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How can I get another student loan without having Financial Aid having to estimate/certify the loan?
By Leonuk On 28 Sep, 2013 At 09:43 PM | Categorized As Financial Aid | With 0 Comments

Chat2dayQuestion by jediknight2054: How can I get another student loan without having Financial Aid having to estimate/certify the loan?
1. Financial Aid has lowly estimated my need for the school year. 2. I have maxed out the most I can get from the government. 3. Financial Aid will not certify any more loan money for me, but I need more assistance. 4. I work part-time already and go to school full-time.

Best answer:

Answer by NotAnyoneYouKnow

You can’t.

Lenders make student loans to cover educational expenses. Because the loans are unsecured (there is no collateral), the lenders make the loans because they’re willing to gamble that the education that you’re buying with that money is going to secure your promise to repay. Lenders are not willing to make educational loans to applicants who are not going to use those funds to further their education, and to ensure that education is where the money is REALLY going, the lenders require the applicant’s school to certify admission, registration, and financial aid need.

The entire intent of this process is to prevent borrowing fraud, and no legitimate lender will skip that step, any more than you’ll find a lender that won’t ask for your social security number, or ask you to sign a promissory note.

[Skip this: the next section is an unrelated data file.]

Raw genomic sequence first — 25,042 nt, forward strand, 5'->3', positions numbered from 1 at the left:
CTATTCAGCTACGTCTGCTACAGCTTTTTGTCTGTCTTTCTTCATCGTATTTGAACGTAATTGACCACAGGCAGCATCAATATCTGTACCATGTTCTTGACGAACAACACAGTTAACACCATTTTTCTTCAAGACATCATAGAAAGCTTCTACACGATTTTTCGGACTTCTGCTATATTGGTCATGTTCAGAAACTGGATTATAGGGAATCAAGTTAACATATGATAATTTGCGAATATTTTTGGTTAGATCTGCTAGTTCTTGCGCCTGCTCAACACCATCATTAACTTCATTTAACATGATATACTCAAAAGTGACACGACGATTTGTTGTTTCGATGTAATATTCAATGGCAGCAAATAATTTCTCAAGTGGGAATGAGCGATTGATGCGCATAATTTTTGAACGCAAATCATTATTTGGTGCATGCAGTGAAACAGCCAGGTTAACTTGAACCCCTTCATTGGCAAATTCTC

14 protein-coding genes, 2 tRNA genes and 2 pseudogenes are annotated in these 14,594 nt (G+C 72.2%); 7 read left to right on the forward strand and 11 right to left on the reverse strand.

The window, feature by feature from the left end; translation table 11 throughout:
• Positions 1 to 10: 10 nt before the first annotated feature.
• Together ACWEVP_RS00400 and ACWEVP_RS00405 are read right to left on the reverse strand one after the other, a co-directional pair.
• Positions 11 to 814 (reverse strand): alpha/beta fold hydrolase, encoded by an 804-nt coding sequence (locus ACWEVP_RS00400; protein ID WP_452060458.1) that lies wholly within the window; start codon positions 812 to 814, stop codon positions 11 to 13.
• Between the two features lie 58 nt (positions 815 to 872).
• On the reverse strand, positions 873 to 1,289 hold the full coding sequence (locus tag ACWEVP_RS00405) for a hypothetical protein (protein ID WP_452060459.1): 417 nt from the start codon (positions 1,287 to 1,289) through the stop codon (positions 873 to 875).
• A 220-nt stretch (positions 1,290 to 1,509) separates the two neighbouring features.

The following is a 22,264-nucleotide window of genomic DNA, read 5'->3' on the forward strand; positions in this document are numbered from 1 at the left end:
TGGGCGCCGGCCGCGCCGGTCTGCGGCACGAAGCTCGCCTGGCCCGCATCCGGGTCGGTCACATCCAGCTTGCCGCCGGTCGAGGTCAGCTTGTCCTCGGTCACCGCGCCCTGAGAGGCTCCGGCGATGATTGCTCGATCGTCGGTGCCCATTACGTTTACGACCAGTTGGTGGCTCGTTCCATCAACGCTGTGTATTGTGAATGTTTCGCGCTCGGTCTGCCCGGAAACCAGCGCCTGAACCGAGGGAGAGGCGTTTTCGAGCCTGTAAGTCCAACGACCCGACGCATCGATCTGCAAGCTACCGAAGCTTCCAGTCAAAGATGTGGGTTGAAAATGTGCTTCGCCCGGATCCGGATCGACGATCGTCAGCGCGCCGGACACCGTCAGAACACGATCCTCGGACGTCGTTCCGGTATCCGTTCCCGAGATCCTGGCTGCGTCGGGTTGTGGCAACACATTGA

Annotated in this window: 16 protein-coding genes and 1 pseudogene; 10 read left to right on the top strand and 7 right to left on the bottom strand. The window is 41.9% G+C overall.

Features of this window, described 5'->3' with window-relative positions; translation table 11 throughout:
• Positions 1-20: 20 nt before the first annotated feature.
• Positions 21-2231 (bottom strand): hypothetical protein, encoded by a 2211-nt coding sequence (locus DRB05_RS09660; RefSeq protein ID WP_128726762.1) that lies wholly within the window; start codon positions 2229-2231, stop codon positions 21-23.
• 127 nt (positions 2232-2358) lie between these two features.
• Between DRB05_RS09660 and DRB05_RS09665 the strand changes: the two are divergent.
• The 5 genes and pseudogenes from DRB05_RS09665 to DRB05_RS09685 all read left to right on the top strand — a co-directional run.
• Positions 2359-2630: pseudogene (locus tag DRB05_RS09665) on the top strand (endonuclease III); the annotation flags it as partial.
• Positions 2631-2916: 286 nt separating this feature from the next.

Your borrowing eligibility is based on your school’s estimate of your “Cost of Attendance”, a financial aid term that includes tuition, books, school fees, equipment, room and board, and various miscellaneous education-related expenses, including gas to get to school every day. Those estimates are based on the average costs of students at your school – for example, the room and board estimate is based on the average price of the school’s dorms and/or what it would cost to share a moderately priced local apartment near your school.

Keep in mind that financial aid is not meant to cover your entire cost of living while you’re in college – only your educational expenses. If you’re trying to squeeze in your medical expenses, your credit card payments, and DirecTV, then you really are going to run short every month.

You can certainly appeal to financial aid for a recalculation, but I’d suggest going prepared with a breakdown of your monthly expenses. I could be wrong, but I suspect that you’re going to find that your expenses (for whatever reason) are higher than your average classmate’s expenses, and the real answer might require you to cut back and budget a bit more conservatively.

Good luck to you.

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